Road to Glory (RTG), the game’s player-centric mode that allows you to play out an individual career starting with your senior year in high school, got an overhaul last year and has seen additional tweaks this year as well. Undoubtedly the most appreciated is that the play calling is much more aggressive and focuses on your position. Whereas last year you might be called upon to hand off 60 per cent of the time, this year the computer puts the ball in your hands.
That being said, it tends to do it in unrealistic ways. No matter where you go you’re going to get the ball — even if you’re a running back in an “Air Raid” offense you’ll still get 20-plus carries. As a quarterback you’ll be slinging the ball all over the field up 28 points in the third quarter, though the game will at least pull you in the fourth. It’s more enjoyable than last year, but there’s still a balancing act to be done to create ample opportunities to produce while maintaining realistic game flow.
Player progression remains the same as you still accumulate experience by making plays, which also builds up your coach trust. The more the coach trusts you, the more job security you have and the more you can influence the play calling. As for the experience, those points are used to purchase random upgrade packages to improve your player’s skills. It’s a fine system, and the various difficulty settings allow you to make the journey easier or harder based on your preference.
New to NCAA Football ’13 is the Heisman Challenge, which tasks you with capturing the prestigious trophy with a number of former winners like Barry Sanders, Robert Griffin III and Desmond Howard. When I first heard about the mode I thought it might be reminiscent of the “Jordan Challenge” of NBA 2k fame where you went back and tried to duplicate the accomplishment with historical teams and players. That is not the case here.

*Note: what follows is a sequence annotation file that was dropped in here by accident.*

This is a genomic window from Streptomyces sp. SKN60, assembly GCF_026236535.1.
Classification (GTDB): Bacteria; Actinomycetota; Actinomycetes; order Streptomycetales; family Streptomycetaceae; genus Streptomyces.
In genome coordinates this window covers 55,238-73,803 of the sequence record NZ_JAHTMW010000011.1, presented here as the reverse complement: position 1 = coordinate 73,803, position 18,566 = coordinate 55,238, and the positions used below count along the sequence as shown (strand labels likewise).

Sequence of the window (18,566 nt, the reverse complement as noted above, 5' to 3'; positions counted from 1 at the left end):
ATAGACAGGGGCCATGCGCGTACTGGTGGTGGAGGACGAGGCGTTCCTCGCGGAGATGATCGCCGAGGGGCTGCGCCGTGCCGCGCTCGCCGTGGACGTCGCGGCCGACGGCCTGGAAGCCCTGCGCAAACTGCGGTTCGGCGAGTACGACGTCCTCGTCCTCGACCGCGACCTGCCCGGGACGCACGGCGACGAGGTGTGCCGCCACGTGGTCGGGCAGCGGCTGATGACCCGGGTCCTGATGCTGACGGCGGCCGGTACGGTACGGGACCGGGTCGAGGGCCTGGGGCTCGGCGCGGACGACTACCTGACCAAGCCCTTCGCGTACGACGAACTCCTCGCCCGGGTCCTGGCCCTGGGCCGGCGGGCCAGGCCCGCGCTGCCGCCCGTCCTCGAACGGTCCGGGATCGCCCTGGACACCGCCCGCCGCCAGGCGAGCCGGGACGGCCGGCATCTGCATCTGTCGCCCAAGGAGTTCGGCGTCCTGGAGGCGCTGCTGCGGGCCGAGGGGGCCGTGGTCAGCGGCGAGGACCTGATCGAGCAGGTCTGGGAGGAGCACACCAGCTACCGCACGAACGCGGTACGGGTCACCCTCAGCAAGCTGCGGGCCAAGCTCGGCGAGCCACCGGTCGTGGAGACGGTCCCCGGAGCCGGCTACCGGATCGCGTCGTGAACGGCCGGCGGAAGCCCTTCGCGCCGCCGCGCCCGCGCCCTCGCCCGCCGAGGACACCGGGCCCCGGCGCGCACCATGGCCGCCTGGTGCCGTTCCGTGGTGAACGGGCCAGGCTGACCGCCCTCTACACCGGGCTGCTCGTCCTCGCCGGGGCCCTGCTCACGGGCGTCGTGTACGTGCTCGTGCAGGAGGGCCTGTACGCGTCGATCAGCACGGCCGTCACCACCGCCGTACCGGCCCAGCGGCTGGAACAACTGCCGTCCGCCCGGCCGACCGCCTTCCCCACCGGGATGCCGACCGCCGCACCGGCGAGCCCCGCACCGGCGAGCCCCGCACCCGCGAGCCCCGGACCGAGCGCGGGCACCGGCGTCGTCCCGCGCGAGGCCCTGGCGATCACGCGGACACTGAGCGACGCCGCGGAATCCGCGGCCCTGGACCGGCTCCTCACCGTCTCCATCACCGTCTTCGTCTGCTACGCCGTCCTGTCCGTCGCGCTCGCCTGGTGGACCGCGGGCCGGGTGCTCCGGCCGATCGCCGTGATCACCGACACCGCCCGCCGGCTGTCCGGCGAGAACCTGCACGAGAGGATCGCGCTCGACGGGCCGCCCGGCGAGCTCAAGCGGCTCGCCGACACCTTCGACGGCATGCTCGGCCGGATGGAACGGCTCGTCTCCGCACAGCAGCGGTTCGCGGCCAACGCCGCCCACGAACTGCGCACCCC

The only licensed players are the Heisman Trophy winners, and it’s basically a one-year RTG where a historical player is placed into the current football landscape. In fact, you’re not even obligated to play for their alma mater. So, if you want to put Doug Flutie on USC or Sanders on Nebraska there’s nothing stopping you. It has its allure if you grew up watching these guys perform on Saturdays, but from a nostalgia perspective it could’ve done more… after all, what’s more fun: seeing Flutie try to earn a spot in the BCS or going head-to-head with Bernie Kosar at the Orange Bowl?
Rounding out the offerings is Dynasty Mode, which once again puts you at the helm of your favourite collegiate program and challenges you to build them into a national power (or maintain if you take over a perennial championship contender). However, while the goal remains the same, the mode has seen some tweaking to the all important scouting and recruiting mechanics.
Of those changes, the most interesting is the implementation of dynamic pitches, as selling points such as conference prestige and television exposure will fluctuate rather than remaining stagnant. This helps programs on the rise by rewarding their improvement with additional recruiting clout. Player interest in schools seems to change more than in the past as well — to the point that it actually feels like you can successfully recruit someone that doesn’t begin with a strong interest in your program.
For those curious, as of now the ability to implement the four-team playoff (set to replace the current BCS formula in 2014) is not available.
There’s an easily identifiable theme with NCAA Football ’13, that being one of small improvements over last season. The passing game changes make the core gameplay better, just as the recruiting tweaks make dynasty a stronger mode. So, while I wouldn’t classify this as a must buy for owners of last year’s game, those that elect to make the investment shouldn’t be disappointed.